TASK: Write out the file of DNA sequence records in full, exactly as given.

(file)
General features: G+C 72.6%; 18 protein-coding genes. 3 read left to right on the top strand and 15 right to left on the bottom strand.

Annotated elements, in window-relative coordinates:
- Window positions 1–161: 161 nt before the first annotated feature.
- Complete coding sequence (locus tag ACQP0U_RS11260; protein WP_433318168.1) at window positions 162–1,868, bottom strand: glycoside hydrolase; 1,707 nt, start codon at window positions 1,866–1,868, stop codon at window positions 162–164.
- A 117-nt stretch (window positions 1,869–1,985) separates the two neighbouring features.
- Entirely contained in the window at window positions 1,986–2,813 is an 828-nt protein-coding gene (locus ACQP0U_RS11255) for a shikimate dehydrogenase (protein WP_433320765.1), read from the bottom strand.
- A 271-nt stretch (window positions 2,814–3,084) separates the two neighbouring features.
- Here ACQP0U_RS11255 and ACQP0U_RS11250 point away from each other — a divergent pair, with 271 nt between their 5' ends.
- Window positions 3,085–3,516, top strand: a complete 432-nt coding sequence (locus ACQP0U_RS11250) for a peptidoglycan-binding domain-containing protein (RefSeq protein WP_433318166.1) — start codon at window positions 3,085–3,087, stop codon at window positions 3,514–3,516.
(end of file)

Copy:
General features: G+C 72.6%; 18 protein-coding genes. 3 read left to right on the top strand and 15 right to left on the bottom strand.

Annotated elements, in window-relative coordinates:
- Window positions 1–161: 161 nt before the first annotated feature.
- Complete coding sequence (locus tag ACQP0U_RS11260; protein WP_433318168.1) at window positions 162–1,868, bottom strand: glycoside hydrolase; 1,707 nt, start codon at window positions 1,866–1,868, stop codon at window positions 162–164.
- A 117-nt stretch (window positions 1,869–1,985) separates the two neighbouring features.
- Entirely contained in the window at window positions 1,986–2,813 is an 828-nt protein-coding gene (locus ACQP0U_RS11255) for a shikimate dehydrogenase (protein WP_433320765.1), read from the bottom strand.
- A 271-nt stretch (window positions 2,814–3,084) separates the two neighbouring features.
- Here ACQP0U_RS11255 and ACQP0U_RS11250 point away from each other — a divergent pair, with 271 nt between their 5' ends.
- Window positions 3,085–3,516, top strand: a complete 432-nt coding sequence (locus ACQP0U_RS11250) for a peptidoglycan-binding domain-containing protein (RefSeq protein WP_433318166.1) — start codon at window positions 3,085–3,087, stop codon at window positions 3,514–3,516.